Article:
Sunday, April 26, 2009

To Facebook, or not to Facebook; that is the question…

Social networking sites have been a source of debate for several years. First is the topic of safety. Will young people meet up with strangers intending harm? Will bullies abuse others via such sites, emails, and text messages? There is no doubt that some Internet users have alter egos, pretend they are other than themselves, and have ill intentions. Caution should always be used when confronted by a stranger, both online and off. I think everyone would agree that those under the age of 18 should be protected by limitation of their access to risky sites and chat rooms. But, if it is true that on the Internet “no one knows you are a dog,” can risks be entirely eliminated? Probably not. Education is one of the best answers we have for Internet ignorance. Teach people responsible use, online common sense, and best practices for Web activities. Teach them early, reinforce often. Then there’s a chance to limit the dangers by preparing the vulnerable. This task falls to both the teaching and parent professions.

Next is the possibility of ruining your job opportunities as prospective employers peruse social networking sites to gain an inside look at possible hires. People over the age of 18 have posted controversial photos and ill-advised comments. Employers quickly eliminate such candidates from their lists. First amendment rights aside, a job seeker should use discretion in keeping a private life as private as possible.

Now an entire profession is being singled out for social networking cautionary tales. (For the sake of the "debate," read an NEA article on the benefits of using social network sites.) The teaching community, the same group of people that should be entrusted with half of the responsibility I mentioned above, has demonstrated some of its own foolishness, naivety, and ignorance. The NEA has published an article called “The Whole World (Wide Web) is Watching; Cautionary tales from the ‘what-were-you-thinking’ department.” Cases of foolish, and sometimes reckless, teachers from across the country have come to public attention. (Disturbingly, reporters from one local newspaper actually sought Facebook profiles of teachers working in a particular district. They wanted to expose the less discreet employees to their administrators!) See the articles in the Washington Post, eSchool News, and the News & Observer. Perhaps it’s risquĂ© photos, or derogatory comments about a school system, or even online friendships with students. All these can land you in the unemployment line. If what you do online interferes with the integrity and functioning of your school or district, the first amendment will not help you keep your job.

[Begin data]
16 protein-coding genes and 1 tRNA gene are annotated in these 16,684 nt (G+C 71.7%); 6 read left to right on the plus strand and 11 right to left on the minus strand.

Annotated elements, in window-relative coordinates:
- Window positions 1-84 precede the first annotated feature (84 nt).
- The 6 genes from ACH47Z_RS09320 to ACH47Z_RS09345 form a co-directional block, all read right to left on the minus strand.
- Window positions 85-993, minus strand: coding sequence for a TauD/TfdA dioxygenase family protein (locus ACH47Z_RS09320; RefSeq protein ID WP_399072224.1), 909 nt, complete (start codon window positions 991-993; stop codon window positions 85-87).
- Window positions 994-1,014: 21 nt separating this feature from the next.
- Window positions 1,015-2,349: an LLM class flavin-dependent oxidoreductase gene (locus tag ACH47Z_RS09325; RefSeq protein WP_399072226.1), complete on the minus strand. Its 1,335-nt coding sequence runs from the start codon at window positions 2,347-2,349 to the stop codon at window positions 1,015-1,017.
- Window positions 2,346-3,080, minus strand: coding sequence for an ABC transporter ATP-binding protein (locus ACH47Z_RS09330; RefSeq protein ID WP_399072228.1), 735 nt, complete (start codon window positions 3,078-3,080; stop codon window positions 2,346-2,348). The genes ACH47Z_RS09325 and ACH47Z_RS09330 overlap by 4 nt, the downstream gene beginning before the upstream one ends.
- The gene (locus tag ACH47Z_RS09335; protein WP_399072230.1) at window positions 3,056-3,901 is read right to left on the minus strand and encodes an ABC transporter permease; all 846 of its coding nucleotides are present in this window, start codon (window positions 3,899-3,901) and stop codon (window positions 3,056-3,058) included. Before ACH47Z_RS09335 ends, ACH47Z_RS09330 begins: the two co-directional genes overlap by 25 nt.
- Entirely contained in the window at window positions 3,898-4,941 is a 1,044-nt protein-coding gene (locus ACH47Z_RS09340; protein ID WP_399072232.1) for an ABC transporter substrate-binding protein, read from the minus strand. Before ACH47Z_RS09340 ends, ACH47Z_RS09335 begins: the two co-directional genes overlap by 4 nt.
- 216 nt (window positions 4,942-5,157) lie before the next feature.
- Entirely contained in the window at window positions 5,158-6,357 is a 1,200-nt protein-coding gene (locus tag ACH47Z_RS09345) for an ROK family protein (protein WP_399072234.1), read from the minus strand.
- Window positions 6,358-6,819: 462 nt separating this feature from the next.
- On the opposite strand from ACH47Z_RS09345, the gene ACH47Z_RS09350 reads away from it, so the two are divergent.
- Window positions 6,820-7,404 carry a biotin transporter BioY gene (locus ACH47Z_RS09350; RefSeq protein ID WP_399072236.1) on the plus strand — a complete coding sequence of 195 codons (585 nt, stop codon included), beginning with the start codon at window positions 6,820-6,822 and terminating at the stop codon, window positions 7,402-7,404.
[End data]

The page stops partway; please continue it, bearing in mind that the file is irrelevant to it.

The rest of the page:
I used to think I was staying away from Facebook or MySpace because there were tales of students posing as teachers, setting up nasty, phony pages under teachers’ names. Who would want to deal with that?! Now I choose to find other ways of connecting with people in my profession and other options for students to collaborate online. Facebook will wait for me, if it’s worth waiting for. The other options still require a lot of common sense and caution, but Web 2.0 offers too many exciting and creative opportunities for teachers and students; I can’t wait on the sidelines. For those who use Facebook, et al, the challenge is to be vigilant - with your own pages as well as those of your friends. Keep everything private that should be private. Teach yourself to be a wise web user before you teach others.

“It is the unknown that excites the ardor of scholars, who, in the known alone, would shrivel up with boredom.” Wallace Stevens, poet (1879-1955) So embrace new technologies, but do it with a bit of sense. “The key to keeping your balance is knowing when you've lost it.” Unknown author

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